What Clues Help Distinguish Type 1 From Type 2 Diabetes?

Publication
Article
Consultant for PediatriciansConsultant for Pediatricians Vol 6 No 3
Volume 6
Issue 3

How can I tell the difference between type 1 and type 2 diabetes in children?

Q: How can I tell the difference between type 1 and type 2 diabetes in children?

A: At first glance, it would appear to be relatively easy to distinguish type 1 diabetes (T1D) from type 2 diabetes (T2D).

T1D, caused by autoimmune destruction of the pancreatic beta cells, typically presents with a relatively brief prodrome of increased thirst and urination. Weight loss is common, and up to one third of children with T1D present with ketoacidosis. T1D is more common in Caucasians of northern European background; the peak age at presentation is early adolescence, with a lesser peak in the group younger than 5 years.

T2D, which has been increasing steadily in the pediatric population during the past 10 years, is more prevalent in African American, Latino, and American Indian youth. T2D typically has a more insidious onset and is frequently diagnosed during routine screening. Weight loss is less common; indeed, obesity plays a significant role in the development of T2D in children. Insulin resistance from obesity (and perhaps underlying genetic factors) requires compensatory increases in insulin secretion to maintain normal glucose tolerance. Once the demand for insulin exceeds the capacity of the beta cell, overt diabetes occurs.1

Table – Differentiating type 1 from type 2 diabetes

 
Type 1 diabetes
Type 2 diabetes
Onset
Acute, symptomatic
Insidious, often asymptomatic
Clinical Presentation
Polyuria, polydipsia, weight loss
Obesity, acanthosis nigricans, polycystic ovary syndrome
Ketosis
Almost always present
Usually absent
Race/ethnicity
Caucasian
African Amercian, Latino, American Indian
Family history
Often absent
Usually present
Antibodies
ICA-,GAD-, ICA512-positive
ICA-,GAD-, ICA512-negative
Therapy
Insulin
Oral hypoglycemic agents



Despite their markedly disparate etiologies and seemingly different clinical presentations, however, it can be difficult to differentiate T1D from T2D in some children. For example:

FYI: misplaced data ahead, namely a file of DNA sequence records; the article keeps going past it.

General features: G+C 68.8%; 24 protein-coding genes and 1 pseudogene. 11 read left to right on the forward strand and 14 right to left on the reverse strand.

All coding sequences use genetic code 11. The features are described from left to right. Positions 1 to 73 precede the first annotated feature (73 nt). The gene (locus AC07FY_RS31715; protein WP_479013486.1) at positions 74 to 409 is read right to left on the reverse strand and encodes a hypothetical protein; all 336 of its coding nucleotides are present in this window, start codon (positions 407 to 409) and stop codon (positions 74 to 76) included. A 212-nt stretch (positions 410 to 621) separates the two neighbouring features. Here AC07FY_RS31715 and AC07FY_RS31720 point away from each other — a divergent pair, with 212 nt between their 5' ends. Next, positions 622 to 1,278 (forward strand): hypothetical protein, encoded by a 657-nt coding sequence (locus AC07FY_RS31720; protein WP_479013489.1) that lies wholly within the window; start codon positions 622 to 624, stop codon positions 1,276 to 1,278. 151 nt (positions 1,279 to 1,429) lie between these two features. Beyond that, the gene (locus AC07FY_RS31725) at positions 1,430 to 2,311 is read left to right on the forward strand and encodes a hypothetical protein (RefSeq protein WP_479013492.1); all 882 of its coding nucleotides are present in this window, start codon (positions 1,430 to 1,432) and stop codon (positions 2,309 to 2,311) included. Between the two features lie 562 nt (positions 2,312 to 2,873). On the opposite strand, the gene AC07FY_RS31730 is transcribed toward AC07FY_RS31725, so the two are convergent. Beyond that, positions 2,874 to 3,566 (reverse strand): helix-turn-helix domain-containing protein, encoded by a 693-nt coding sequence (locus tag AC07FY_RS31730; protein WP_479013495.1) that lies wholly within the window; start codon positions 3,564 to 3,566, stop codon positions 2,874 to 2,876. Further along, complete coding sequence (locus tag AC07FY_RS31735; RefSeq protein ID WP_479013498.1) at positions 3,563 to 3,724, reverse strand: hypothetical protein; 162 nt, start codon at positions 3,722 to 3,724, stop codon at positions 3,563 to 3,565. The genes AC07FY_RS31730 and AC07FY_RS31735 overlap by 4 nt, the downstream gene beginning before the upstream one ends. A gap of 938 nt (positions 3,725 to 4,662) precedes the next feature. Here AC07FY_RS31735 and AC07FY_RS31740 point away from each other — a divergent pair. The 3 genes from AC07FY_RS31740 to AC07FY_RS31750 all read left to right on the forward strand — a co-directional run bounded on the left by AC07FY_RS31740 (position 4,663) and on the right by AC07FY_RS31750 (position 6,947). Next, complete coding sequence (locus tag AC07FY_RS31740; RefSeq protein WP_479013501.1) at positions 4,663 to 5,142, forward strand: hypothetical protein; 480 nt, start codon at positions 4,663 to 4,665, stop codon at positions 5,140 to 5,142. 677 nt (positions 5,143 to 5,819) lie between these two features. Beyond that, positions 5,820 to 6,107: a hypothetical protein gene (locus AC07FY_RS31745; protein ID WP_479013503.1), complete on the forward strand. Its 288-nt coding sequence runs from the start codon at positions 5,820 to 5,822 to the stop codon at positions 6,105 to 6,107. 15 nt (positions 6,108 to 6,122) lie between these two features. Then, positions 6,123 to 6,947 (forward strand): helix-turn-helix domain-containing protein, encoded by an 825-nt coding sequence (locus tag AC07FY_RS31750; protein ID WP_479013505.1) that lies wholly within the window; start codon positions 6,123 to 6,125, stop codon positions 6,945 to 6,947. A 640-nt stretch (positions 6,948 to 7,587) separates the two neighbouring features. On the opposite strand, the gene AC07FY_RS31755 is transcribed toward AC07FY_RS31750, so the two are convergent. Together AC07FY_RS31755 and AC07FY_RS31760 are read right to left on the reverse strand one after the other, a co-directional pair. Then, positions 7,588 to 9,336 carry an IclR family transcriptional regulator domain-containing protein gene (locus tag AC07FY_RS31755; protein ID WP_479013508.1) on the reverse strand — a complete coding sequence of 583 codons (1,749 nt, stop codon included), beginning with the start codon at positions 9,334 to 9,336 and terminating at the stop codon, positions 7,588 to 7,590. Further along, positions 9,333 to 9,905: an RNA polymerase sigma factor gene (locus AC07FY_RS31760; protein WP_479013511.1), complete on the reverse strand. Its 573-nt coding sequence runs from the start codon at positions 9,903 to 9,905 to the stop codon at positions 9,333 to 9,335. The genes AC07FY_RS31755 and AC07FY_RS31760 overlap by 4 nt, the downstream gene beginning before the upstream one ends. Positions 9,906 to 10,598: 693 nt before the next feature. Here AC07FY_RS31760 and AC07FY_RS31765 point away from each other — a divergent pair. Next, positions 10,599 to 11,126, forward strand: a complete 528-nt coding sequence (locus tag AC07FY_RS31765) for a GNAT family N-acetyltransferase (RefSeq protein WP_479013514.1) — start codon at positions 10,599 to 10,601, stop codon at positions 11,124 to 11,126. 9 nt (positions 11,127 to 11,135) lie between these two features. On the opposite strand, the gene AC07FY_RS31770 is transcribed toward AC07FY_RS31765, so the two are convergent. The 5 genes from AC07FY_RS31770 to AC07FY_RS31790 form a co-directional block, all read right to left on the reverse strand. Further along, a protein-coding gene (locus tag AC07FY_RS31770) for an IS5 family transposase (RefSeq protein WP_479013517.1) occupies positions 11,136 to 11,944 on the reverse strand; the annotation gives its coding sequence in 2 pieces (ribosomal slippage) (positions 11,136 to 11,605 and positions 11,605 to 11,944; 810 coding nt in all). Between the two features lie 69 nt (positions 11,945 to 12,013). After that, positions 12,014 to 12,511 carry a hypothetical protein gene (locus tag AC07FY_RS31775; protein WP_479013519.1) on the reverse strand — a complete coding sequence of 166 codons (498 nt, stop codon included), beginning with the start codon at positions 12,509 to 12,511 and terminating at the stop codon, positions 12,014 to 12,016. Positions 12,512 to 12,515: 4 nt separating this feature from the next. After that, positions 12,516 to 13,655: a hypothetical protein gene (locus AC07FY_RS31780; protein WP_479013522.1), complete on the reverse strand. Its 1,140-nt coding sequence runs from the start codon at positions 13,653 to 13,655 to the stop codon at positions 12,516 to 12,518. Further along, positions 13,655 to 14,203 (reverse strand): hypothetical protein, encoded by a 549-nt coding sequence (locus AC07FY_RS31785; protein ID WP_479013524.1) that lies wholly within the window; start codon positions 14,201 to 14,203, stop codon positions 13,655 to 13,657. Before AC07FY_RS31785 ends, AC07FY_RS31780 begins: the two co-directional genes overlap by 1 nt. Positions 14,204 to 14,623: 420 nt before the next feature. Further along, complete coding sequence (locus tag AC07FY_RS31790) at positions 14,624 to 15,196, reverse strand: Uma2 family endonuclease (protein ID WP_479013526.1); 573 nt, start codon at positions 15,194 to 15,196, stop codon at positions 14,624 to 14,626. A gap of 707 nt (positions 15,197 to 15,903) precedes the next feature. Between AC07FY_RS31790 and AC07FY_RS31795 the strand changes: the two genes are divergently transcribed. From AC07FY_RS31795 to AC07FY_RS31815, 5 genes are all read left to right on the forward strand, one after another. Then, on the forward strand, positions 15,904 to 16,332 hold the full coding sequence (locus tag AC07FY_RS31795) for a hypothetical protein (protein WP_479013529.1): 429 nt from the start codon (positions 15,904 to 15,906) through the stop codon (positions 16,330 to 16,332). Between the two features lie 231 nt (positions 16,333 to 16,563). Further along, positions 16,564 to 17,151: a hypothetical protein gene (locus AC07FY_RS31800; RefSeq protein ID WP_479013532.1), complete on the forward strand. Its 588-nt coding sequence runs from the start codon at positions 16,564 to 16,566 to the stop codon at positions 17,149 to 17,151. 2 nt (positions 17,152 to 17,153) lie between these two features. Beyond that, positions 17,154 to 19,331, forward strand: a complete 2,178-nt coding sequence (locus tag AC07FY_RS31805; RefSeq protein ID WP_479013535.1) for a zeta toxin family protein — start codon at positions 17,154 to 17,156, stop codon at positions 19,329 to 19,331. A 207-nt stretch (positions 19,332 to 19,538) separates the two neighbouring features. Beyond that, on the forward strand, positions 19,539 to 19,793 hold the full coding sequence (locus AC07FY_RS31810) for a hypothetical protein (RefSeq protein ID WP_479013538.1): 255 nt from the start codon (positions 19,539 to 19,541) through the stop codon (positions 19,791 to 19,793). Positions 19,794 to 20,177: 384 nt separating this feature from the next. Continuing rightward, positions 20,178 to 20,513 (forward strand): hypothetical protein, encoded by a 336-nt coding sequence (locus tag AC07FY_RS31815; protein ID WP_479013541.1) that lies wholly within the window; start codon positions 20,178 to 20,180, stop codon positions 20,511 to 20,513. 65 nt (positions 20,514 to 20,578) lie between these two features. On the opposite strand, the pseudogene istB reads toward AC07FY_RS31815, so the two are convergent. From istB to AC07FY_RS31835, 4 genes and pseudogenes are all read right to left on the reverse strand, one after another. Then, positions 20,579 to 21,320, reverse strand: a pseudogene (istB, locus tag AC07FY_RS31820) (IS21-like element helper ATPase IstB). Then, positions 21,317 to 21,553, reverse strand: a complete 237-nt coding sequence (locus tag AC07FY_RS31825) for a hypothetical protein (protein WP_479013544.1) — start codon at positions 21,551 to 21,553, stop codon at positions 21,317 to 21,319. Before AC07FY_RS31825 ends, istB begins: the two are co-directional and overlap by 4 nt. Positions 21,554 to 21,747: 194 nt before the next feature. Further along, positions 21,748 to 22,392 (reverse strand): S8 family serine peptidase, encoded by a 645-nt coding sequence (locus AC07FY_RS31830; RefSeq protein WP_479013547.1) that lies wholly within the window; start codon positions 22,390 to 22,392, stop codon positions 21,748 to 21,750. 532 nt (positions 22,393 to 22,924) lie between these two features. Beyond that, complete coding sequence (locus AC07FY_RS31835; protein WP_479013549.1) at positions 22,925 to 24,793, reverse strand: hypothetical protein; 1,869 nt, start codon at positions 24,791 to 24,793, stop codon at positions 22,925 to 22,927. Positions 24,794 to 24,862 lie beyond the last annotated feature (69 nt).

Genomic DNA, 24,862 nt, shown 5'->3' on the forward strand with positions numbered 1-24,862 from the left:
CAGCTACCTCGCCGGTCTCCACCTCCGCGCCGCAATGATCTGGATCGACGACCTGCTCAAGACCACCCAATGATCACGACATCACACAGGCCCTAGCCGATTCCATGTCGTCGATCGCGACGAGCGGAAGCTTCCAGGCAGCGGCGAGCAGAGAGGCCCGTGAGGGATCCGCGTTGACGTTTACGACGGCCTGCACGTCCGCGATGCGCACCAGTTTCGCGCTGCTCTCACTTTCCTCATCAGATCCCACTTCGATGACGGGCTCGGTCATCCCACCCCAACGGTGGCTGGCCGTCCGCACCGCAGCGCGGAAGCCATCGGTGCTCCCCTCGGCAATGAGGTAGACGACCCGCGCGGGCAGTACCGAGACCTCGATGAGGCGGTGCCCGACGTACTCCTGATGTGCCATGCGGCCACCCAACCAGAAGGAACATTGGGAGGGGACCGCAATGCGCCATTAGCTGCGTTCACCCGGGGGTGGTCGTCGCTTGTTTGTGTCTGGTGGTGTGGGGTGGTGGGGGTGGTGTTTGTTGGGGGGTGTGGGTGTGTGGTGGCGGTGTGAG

•With the increasing prevalence of obesity among young people, more children with T1D are obese at presentation. It is also thought that the increased demands placed on the beta cell may accelerate the autoimmune destructive process in children with a genetic predisposition to T1D.2

•While ketoacidosis and pancreatic autoantibodies are classic indicators of T1D, it is now evident that some African American youth with T2D may present with diabetic ketoacidosis.3 Also, markers of autoimmunity may not be as reliable in some non-white populations with T1D.4

•It now appears that there may be some overlap in the diagnosis. In so-called double diabetes, children with clinical characteristics of T2D have autoimmune markers characteristic of T1D.5

•Monogenic forms of diabetes (maturity-onset diabetes of youth [MODY]), which typically occur in lean, Caucasian teens or young adults with a family history of diabetes, may easily be misdiagnosed as either T1D or T2D.6

So, what is the clinician to do? It is still reasonable to consider the typical clinical characteristics at presentation (Table), supplemented by appropriate laboratory testing at diagnosis in specific situations (eg, measurement of pancreatic autoantibodies to differentiate T1D from T2D in an African American adolescent, or molecular diagnostics to confirm MODY in a non-obese teenager with mild T2D).

With the availability of more therapeutic options for youth with diabetes--such as insulin sensitizers for T2D and sulfonylureas for MODY-the issue of classification of diabetes has never been more important.

References:

REFERENCES:


1.

Alberti G, Zimmet P, Shaw J, et al. Type 2 diabetes in the young: the evolving epidemic: the international diabetes federation consensus workshop.

Diabetes Care.

2004;27:1798-1811.

2.

Wilkin TJ. The accelerator hypothesis: weight gain as the missing link between Type I and Type II diabetes.

Diabetologia.

2001;44:914-922.

3.

Pinhas-Hamiel O, Dolan LM, Zeitler PS. Diabetic ketoacidosis among obese African-American adolescents with NIDDM.

Diabetes Care.

1997;20:484-486.

4.

Thai AC, Ng WY, Loke KY, et al. Anti-GAD antibodies in Chinese patients with youth and adult-onset IDDM and NIDDM.

Diabetologia.

1997;40:1425-1430.

5.

Libman IM, Becker DJ. Coexistence of type 1 and type 2 diabetes: "double" diabetes?

Pediatr Diabetes.

2003;4:110-113.

6.

Fajans SS, Bell GI, Polonsky KS. Molecular mechanisms and clinical pathophysiology of maturity-onset diabetes of the young.

N Engl J Med.

2001;345: 971-980.

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